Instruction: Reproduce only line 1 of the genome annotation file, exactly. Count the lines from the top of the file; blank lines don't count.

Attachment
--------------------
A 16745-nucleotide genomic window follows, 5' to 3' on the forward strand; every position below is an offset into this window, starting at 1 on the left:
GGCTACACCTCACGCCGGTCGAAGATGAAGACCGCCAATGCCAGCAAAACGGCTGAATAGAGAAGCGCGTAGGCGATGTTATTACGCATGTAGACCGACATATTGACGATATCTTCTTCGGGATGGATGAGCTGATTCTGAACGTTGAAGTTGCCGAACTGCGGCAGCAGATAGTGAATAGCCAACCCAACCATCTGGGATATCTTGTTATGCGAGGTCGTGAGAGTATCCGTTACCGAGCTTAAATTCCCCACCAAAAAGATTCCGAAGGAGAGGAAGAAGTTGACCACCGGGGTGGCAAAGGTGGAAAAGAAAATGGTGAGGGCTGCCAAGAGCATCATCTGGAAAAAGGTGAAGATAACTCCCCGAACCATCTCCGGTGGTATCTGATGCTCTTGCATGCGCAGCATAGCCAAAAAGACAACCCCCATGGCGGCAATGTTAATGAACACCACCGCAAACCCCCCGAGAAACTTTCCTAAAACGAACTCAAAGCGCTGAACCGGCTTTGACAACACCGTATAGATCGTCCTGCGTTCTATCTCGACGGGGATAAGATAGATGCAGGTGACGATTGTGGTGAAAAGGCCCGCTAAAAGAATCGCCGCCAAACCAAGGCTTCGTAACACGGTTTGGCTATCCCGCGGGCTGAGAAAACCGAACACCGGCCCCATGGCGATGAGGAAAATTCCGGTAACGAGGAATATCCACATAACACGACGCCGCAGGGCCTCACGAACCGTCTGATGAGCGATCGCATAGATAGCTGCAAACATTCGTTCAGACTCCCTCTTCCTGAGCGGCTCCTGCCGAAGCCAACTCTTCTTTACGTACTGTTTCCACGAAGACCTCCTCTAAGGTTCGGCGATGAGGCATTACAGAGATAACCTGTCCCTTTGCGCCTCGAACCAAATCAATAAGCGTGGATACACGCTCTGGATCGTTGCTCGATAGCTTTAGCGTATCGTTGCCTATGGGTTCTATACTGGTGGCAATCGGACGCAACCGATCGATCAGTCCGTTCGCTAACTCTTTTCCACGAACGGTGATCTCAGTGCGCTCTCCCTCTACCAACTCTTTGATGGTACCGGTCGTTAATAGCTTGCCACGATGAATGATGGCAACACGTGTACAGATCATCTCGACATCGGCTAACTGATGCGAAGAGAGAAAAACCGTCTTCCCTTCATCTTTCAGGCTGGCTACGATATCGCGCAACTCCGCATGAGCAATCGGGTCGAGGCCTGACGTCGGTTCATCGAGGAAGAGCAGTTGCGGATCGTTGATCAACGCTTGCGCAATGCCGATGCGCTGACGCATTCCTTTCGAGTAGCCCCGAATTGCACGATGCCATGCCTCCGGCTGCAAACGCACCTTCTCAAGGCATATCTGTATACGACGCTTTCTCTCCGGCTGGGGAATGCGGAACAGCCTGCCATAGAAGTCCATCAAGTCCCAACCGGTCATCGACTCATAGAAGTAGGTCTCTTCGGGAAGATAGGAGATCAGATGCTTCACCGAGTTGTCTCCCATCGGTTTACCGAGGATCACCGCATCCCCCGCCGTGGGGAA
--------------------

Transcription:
A 16745-nucleotide genomic window follows, 5' to 3' on the forward strand; every position below is an offset into this window, starting at 1 on the left: